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The Economics of Free Returns: The Winners and the Losers

I’m a self-confessed “non-shopper.” I do admit though that online shopping may have changed that a bit for me, and the real game changer—free returns. Imagine browsing online, never having to leave the comforts of home, and really just wait for the goods to arrive, try them on (or not!), then return for free if and when those don’t work out.

Returns…there’s a fancy name for that, and it’s called “Reverse Logistics,”, and there seems to be a whole industry built around it. And with increased competition in online shopping and the declining popularity of actual stores, it has become a booming industry.

I have been wondering, though, and mostly from a sustainability standpoint, what happens to the merchandise that we return and what the true costs are of such decisions? So before we dive into that, let’s track where the stuff we return end up going. Fair warning, it is not a straightforward process.

Some companies reallocate returned items to fill demand in specific geographic areas. For example during the pandemic, American Eagle sent returned leggings to Vietnam to fulfill an increased demand in the region. Other items are sold in secondary markets like eBay, ThredUp, who have the capacity to resell the items usually online, and some are sent to third party liquidators like 888Lots, who in turn sell them to resellers. When they end up with these liquidators, we at least try to keep these items off our landfills. But that’s not usually the case. For some items that get returned, the cost of these items are sometimes higher to reshelf, restock or liquidate so much so that the retailers end up telling the customer to keep them or toss them out. These will end up most likely in our landfills. For instance, mattress companies usually offer a 100 day trial period for mattresses some like Nectar offer 365 day guarantees.

What happens to those mattresses that get returned? They end up in recycling facilities, but many of them end up in landfills.

Workers endeavor to recycle mattresses, a noble job indeed.

It’s no surprise that the cost to sellers are enormous when you consider that around 10 percent of merchandise are returned. Taking into account the product’s cost as well as inventory costs and even shipping, and we are talking about billions of dollars. Despite all these though, retailers are reluctant to discourage customers from returning stuff because it discourages them to purchase these items in the first place. And for some consumers, the absence of free returns can be a dealbreaker so much so that some retailers like Target even make it easy for customers to return items by offering up a drive-up window.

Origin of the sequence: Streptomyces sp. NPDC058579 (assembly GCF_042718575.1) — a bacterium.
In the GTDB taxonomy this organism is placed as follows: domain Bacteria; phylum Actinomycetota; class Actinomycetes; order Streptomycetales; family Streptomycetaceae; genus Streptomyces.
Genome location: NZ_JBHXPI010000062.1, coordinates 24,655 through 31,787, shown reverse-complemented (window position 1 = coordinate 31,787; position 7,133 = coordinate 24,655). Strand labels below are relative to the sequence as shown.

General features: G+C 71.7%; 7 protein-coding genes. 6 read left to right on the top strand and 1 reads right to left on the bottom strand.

The cost to the environment on the other hand is quite difficult to track especially if we try to consider attaching dollar values to these. The incentives for retailers to throw away these returned items are higher because it is much cheaper for them to just dispose of these than finding ways to recycle them. But the costs to the environment is much, much worse. Carbon emissions caused by shipping these returned goods amount to 4,500 tons of per year. When a returned items go to a landfill, they are tightly packed under a heavy layer of dirt, rubber and clay. As they decompose, methane gas rises and goes into our atmosphere, pollute our drinking water, etc. When we factor in the snowball effect of all these, they translate to increased costs related to health, ecosystems and even to the economy as a whole.

So how do we reconcile these seemingly irreconcilable objectives? I think it makes for a complete change in mindset. Clarifying return policies and reducing return windows encourages customers to really think through their purchases before checking out. Another way is to discourage return labels. By adding an extra step, consumers may find it more of a hassle to return items. Encouraging and incentivizing exchanges instead of refunds may give customers some pause before the purchasing different sizes of the same thing. Consider donating first instead of discarding. Reselling Used Items within a company’s own brand at a significant discount allows customers who cannot afford it at regular prices to purchase them. All of these suggestion are part of what could be a profitable and socially responsible “Green Shopping Initiative.”

This underscores an important aspect of Economics—incentives. If we use incentives to promote the underlying goal of sustainability, i.e rewarding green shopping practices more, maybe we could all end up winning after all.

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